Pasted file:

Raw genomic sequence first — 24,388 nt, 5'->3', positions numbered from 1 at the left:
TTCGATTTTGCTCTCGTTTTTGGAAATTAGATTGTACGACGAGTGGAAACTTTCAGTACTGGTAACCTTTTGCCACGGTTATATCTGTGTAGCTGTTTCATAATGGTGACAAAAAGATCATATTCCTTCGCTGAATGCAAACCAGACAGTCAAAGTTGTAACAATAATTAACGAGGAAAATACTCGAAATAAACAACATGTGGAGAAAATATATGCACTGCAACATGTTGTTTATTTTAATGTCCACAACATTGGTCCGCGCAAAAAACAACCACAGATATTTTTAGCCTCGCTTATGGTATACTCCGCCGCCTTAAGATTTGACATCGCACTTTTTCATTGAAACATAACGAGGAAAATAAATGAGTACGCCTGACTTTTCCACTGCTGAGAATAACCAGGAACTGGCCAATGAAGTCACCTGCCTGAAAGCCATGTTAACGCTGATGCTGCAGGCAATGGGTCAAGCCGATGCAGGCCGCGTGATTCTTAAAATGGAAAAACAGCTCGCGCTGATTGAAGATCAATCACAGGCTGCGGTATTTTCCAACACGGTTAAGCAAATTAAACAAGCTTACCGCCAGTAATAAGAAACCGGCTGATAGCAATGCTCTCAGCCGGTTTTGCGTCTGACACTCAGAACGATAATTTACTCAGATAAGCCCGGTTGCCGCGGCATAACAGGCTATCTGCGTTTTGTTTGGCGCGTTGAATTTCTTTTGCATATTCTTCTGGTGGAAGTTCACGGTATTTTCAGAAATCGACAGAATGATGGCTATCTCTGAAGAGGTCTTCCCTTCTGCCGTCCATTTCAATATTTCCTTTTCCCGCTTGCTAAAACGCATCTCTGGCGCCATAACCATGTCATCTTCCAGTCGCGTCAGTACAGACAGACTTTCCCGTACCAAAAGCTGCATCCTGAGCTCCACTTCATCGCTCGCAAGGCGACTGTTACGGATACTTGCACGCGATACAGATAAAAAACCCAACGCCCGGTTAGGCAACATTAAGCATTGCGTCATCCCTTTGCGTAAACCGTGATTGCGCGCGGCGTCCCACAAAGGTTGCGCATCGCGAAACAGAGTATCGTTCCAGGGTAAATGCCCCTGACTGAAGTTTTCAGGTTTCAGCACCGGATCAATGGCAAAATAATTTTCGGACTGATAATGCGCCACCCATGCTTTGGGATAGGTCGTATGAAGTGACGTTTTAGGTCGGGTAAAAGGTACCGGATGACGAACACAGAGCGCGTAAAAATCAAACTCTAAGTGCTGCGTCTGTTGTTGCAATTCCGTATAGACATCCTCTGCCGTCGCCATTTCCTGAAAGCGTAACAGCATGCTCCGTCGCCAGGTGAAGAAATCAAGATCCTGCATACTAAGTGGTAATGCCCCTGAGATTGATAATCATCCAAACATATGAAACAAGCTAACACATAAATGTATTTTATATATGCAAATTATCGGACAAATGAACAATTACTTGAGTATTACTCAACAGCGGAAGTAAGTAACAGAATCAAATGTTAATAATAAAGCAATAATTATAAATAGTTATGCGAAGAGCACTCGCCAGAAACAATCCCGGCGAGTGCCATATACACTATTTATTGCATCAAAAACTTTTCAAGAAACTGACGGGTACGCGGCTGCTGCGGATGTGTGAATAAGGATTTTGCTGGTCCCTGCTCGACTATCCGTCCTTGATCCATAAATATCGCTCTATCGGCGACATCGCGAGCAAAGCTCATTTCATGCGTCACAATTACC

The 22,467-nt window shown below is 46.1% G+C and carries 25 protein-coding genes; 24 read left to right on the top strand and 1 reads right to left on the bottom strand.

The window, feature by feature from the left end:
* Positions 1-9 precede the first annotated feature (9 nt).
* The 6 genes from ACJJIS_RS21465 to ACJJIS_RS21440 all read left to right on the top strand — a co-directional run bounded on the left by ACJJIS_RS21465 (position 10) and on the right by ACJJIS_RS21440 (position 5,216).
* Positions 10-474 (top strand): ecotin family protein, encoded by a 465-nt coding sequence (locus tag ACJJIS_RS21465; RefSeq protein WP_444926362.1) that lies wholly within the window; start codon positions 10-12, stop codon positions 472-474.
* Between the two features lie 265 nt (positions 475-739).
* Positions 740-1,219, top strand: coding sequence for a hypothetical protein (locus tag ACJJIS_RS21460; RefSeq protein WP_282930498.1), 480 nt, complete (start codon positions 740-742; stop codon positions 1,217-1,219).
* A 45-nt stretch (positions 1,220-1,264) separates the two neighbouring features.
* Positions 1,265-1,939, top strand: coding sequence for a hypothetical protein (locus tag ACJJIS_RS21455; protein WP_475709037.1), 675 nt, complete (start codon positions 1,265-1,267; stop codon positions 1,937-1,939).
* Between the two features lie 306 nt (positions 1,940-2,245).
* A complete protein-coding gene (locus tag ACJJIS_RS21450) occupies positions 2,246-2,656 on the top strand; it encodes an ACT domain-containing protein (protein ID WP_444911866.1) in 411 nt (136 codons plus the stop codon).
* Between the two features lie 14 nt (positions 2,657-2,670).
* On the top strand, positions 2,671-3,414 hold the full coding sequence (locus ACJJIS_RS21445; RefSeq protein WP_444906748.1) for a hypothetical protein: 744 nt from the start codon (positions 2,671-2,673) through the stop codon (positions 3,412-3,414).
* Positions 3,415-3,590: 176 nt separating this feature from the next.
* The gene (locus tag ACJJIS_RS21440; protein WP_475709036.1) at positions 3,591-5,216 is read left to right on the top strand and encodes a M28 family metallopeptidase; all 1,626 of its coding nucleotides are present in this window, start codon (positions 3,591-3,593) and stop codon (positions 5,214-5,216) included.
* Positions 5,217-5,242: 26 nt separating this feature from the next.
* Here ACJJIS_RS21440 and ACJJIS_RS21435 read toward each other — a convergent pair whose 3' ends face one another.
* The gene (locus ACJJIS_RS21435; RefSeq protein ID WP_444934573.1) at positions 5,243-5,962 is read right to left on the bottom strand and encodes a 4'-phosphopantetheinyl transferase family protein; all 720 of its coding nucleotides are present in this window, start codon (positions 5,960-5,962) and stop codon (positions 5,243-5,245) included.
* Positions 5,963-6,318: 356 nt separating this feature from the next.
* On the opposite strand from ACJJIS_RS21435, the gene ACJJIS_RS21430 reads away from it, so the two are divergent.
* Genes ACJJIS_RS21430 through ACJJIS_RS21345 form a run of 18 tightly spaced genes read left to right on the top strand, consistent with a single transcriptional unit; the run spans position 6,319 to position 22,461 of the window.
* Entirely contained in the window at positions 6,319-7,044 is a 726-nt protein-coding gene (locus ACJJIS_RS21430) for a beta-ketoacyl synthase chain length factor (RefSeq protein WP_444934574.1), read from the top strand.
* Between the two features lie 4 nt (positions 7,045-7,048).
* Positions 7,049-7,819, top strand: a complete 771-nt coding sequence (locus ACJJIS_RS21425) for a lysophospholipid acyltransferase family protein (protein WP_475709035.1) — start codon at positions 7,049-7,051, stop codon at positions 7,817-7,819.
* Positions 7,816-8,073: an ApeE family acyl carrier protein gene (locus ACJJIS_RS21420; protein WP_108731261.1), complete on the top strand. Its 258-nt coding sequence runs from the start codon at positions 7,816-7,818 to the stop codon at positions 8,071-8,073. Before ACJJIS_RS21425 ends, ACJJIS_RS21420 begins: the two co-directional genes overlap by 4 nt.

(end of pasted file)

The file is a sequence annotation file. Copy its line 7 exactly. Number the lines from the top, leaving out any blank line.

* Positions 10-474 (top strand): ecotin family protein, encoded by a 465-nt coding sequence (locus tag ACJJIS_RS21465; RefSeq protein WP_444926362.1) that lies wholly within the window; start codon positions 10-12, stop codon positions 472-474.